The Regional Transportation District offered a peek this week at how its bus network could change in 2021.
The revamp is part of RTD’s “Reimagine” process, which the agency launched to put itself on more stable financial footing.
Consultants on Tuesday presented the board with four different service scenarios, each emphasizing a different objective — from maximizing ridership by focusing on dense areas to stretching service across RTD’s sprawling district.
“I’ll be frank, not everybody is going to like the tradeoffs,” Bill Sirois, RTD’s senior manager of transit-oriented communities, told the board earlier this year. “There will be winners; there will be losers.”
Each scenario takes into account an 8 percent cut from pre-pandemic service levels. The final product will almost certainly include greater cuts; the extent of which will become clear as more coronavirus-era economic data trickles in. Suggested changes to the light rail system will come later this year.
But for now, the maps are useful to get a sense of how service may change. More details about each scenario are in this slide deck. Here’s what they look like.
This scenario focuses on more frequent and speedy bus service on a “select set of transit-supportive corridors.”
- Projected weekday boardings: 404,000
- RTD’s cost per boarding: $3.66
- Percent of district population served: 52 percent
This map prioritizes frequent service for low-income households, minority populations and people who don’t have their own cars.
- Projected weekday boardings: 399,000
- RTD’s cost per boarding: $3.69
- Percent of district population served: 54 percent
This service plan would try to generate high ridership. It’s very similar to the social equity scenario.
- Projected weekday boardings: 392,000
- RTD’s cost per boarding: $3.80
- Percent of district population served: 51 percent
This map is the only one that keeps commuter buses to the fringes of RTD’s service area — places like Conifer, Evergreen and Nederland. Those tend to be some of the costliest buses, per rider, for RTD to operate. This scenario also relies on FlexRide shuttles to complement bus service in more suburban areas.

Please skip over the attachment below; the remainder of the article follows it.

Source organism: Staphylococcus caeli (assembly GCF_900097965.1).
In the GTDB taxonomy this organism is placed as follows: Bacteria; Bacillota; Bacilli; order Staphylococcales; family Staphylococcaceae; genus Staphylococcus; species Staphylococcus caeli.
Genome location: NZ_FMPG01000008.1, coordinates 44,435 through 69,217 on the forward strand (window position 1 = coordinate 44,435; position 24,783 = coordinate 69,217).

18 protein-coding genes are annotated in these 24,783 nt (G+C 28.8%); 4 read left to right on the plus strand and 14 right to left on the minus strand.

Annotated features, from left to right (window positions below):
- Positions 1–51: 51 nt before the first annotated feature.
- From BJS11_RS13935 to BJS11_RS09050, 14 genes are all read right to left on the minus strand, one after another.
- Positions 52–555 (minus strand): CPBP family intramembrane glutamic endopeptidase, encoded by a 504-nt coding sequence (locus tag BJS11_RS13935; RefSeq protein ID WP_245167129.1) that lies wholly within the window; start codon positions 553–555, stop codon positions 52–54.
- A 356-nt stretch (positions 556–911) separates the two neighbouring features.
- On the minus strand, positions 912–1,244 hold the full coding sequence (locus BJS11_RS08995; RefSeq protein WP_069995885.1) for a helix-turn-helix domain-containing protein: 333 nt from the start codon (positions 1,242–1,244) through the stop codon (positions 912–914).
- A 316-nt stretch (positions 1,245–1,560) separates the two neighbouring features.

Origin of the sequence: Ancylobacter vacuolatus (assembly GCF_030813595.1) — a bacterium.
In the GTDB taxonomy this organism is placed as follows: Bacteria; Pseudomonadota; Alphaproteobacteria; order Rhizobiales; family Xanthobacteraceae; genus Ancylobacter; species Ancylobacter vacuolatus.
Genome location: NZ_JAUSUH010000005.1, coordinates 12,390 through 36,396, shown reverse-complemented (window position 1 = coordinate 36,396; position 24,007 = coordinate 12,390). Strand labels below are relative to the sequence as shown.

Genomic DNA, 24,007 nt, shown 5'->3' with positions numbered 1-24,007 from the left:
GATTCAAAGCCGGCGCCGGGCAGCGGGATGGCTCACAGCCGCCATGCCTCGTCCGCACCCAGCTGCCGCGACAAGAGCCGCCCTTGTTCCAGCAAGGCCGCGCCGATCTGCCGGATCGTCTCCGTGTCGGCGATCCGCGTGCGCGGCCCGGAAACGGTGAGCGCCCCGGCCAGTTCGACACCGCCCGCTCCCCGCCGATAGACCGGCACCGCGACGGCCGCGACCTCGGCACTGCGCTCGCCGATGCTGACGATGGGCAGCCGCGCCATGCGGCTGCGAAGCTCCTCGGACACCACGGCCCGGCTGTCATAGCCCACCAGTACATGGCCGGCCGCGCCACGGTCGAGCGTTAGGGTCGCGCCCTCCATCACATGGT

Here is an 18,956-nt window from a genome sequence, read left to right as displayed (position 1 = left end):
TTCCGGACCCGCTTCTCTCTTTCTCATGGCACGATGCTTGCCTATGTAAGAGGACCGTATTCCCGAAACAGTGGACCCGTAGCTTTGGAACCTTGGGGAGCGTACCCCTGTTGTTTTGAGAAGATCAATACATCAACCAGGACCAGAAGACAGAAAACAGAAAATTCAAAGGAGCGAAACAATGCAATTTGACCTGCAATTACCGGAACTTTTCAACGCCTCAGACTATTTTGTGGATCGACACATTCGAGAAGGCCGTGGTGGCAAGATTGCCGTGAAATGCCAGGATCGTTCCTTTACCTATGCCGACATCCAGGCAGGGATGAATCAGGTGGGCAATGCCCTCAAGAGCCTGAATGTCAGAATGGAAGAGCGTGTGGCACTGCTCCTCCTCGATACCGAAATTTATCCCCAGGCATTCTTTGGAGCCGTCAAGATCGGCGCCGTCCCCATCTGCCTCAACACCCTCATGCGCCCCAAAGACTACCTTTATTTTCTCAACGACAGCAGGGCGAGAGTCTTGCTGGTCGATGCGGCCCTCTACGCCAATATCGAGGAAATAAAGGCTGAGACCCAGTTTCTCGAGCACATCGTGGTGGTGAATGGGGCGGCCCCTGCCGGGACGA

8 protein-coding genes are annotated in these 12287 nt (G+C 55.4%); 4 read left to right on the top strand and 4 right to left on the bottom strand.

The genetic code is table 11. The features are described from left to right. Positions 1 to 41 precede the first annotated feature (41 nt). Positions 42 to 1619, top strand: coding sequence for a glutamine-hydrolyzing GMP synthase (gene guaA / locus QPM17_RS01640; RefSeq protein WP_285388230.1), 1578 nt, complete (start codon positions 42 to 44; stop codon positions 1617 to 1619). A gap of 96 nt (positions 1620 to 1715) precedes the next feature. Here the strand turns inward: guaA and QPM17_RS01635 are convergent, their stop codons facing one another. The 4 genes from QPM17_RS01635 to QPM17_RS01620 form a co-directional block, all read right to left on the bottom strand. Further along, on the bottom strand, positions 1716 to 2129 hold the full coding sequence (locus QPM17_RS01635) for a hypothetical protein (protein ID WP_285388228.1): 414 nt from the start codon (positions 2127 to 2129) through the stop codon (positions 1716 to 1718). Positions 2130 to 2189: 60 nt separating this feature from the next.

But it sacrifices much of the high-frequency network in Denver and inner-rung suburbs.
- Projected weekday boardings: 361,000
- RTD’s cost per boarding: $4.30
- Percent of district population served: 83 percent
It’s entirely possible that the board will choose none of the above. In a brief discussion after the presentation, some board members said they wanted to see hybrids of them.
And an informal poll by the board showed clear support for prioritizing a regional transit backbone while supporting partnerships where communities pay for and operate local service — at least in the more immediate future when RTD’s budget is tightest.
That would mark a significant change for the way metro transit has worked since RTD’s formation about 50 years ago. It’s been the dominant provider since then.
"It's pretty obvious to all of us that we are not able to do the kind of service that we have done in the past, and that we need to look at ways to partner to provide service to areas that need it,” said Denver board member Kate Williams.
But that could be politically difficult unless RTD sends some of its own money to local governments, said board member Natalie Menten of Lakewood.
“The taxpayers may view this as double taxation,” she said.
It’s also possible that some areas that lose service could leave RTD and subsequently stop paying the agency’s 1 percent sales tax like Castle Rock did in 2005.
The board is set to decide on a service plan to go into effect in 2021 before the end of the year.
The coronavirus pandemic is one big reason why RTD is prepared to make significant service cuts, but its budget problems predate the coronavirus turmoil. The agency increased service by 20 percent between 2012 and 2019, RTD CFO Heather McKillop told the board in late 2019. Much of that was financed by debt, she said, and RTD’s revenue didn’t keep up with that growth.
“We have offered and built at a rate that we could not sustain in the future,” she said.
Regardless, the agency is still under pressure — including from Gov. Jared Polis — to deliver major capital projects promised to voters in 2004, like the $1.5 billion B Line extension to Boulder and Longmont. It will also soon open a new commuter rail line to the northern suburbs in September.
In addition, a new external accountability committee convened by key legislators, the governor’s office and the RTD board will begin meeting later in the summer.
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